Fry 2-3 minutes until yolk is set, but sill runny.
Top each tart with one egg and repeat with the remaining dozen eggs (melt tbsp butter, then crack and fry).
Serve warm or at room temperature. Danielle recommends stabbing your egg before eating to maximize yolk-sausage coverage.
Croquetas de Jamon Serrano
(Serrano Ham Croquettes)
5 tbsp butter
6 tbsp flour
2 cups room-temperature or slightly warmed 2% milk
1/2 tsp paprika
Salt, Pepper to taste
1/4 cup grated Parmesan or Manchego cheese
1/4 lb Serrano ham, minced
1 cup flour
2 eggs, scrambled
2 cups panko breadcrumbs
2 cups peanut or grape seed oil (for frying)
Make filling 2-3 hours before frying to allow time to fully cool.
Croquetas are best served freshly fried, and can be kept warm for a few hours in the oven prior to serving. However, we have had luck reheating in the oven by baking for 10 minutes at 350 if you prefer to make a day ahead.
In a medium sauce pan, melt butter over medium heat. Add flour and stir for a about a minute until you can small the flour cooking. Using a wire wisk slowly wisk in milk. Continue to stir, scraping the bottom of the pan as you do, until mixture boils (don’t walk away and leave it or it will burn and you’ll need to start over).
After about 1 minute of bubbles remove the pan from heat and mix in ham, cheese, and seasonings to taste. Let stand about a half hour on the counter to cool, then chill in the fridge at least 2 hours. Mixture should be thick like dense mashed potatoes.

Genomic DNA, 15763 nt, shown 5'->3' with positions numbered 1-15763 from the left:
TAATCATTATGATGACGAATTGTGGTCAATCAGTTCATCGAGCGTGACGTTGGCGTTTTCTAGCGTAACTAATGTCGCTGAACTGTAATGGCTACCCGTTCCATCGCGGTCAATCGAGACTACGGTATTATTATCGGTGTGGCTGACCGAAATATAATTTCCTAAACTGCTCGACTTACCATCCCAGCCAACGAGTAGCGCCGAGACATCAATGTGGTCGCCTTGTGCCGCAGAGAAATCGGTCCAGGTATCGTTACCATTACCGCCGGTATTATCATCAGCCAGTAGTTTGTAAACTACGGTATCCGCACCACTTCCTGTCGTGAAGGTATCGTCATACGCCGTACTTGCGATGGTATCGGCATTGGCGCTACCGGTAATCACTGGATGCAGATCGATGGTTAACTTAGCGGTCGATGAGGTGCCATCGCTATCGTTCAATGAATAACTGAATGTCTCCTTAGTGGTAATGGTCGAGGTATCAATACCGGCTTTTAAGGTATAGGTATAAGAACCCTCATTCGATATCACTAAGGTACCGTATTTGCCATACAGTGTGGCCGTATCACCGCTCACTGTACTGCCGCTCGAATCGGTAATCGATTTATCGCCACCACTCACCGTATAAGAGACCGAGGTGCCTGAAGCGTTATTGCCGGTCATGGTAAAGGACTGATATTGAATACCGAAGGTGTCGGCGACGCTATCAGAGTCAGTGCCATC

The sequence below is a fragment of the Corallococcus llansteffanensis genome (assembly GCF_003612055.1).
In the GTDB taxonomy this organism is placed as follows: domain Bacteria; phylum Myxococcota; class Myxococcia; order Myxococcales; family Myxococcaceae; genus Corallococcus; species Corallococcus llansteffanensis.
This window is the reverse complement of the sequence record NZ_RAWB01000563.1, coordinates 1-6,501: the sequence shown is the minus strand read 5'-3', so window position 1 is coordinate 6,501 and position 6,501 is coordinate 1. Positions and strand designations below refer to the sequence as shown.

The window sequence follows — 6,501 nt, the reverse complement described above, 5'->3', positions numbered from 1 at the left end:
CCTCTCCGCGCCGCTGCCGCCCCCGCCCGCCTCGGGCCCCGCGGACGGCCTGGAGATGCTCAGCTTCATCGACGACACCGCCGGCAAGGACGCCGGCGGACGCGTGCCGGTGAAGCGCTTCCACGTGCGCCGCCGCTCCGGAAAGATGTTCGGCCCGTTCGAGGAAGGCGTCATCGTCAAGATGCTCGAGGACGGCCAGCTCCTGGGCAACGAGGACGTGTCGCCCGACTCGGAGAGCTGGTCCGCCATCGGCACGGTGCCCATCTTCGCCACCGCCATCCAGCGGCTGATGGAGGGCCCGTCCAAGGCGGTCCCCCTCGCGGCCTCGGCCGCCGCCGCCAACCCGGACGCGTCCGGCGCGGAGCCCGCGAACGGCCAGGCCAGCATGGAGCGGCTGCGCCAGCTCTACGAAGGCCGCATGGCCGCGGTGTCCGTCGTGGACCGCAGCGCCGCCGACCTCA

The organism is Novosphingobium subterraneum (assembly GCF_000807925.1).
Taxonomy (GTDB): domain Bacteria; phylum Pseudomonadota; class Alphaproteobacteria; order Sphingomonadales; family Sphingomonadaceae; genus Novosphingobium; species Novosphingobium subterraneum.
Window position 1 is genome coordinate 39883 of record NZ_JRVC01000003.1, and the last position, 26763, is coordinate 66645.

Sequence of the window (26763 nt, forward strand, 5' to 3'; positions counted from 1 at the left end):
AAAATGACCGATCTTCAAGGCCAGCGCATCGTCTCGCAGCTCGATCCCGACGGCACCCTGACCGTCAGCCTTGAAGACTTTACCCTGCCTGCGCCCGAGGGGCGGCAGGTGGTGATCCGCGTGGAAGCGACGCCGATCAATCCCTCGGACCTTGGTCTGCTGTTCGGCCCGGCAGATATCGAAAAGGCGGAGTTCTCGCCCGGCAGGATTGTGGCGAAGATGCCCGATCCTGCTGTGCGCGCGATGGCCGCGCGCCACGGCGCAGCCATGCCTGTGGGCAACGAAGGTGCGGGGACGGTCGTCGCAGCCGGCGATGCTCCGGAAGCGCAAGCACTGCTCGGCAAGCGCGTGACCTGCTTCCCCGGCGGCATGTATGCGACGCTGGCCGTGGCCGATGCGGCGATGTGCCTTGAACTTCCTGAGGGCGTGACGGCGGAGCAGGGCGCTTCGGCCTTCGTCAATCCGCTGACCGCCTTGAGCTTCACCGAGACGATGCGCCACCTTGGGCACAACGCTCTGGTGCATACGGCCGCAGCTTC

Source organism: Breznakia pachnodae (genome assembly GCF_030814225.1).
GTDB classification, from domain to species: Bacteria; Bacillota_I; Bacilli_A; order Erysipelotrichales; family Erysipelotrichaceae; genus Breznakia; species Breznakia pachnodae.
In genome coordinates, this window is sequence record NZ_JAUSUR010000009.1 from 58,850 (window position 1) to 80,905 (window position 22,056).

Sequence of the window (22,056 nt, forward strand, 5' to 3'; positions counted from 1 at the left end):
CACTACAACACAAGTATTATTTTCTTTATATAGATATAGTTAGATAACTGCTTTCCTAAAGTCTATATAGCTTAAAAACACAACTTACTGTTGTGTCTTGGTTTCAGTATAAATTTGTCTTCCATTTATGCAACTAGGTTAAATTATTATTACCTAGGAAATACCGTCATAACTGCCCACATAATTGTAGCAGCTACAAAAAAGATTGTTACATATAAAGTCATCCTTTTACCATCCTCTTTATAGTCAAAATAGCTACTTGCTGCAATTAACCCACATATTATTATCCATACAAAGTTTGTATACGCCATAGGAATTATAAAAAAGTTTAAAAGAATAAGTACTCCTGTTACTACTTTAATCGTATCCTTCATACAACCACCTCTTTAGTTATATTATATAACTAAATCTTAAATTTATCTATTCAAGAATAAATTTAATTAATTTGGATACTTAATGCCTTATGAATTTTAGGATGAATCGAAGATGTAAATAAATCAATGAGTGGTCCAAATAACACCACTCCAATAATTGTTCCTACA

Add oil to a dutch oven or large cast iron pot. You can also use a deep fryer or crock-pot with a fry setting if you prefer. You should have about 1.5″ of oil in the pan, depth-wise.
Heat oil on medium while you form the croquetas.
Add flour to a wide, shallow bowl (Tin foil pie plates work nicely). Add panko to a separate wide, shallow bowl. Crack two eggs into a 3rd wide, shallow bowl and scramble.
Place wax paper on a large cookie sheet.
Working in batches of 4 or 5 at a time, place about 2 tbsp of filling in the palm of your hand and shape loosely into a ball or oval shape (like a fat mozzarella stick). This does not need to be prefect, just approximate, as you can fix the shape more easily while applying the panko.
Roll shaped filling in first flour, then egg mixture, then panko and set on wax paper to rest. Try to use one hand for flour and panko, and the other hand for the egg to avoid mixing gooey egg in the dry ingredients.
After all croquetas are formed (you should get about 20-24), place cookie sheet in fridge for 10 minutes to firm up.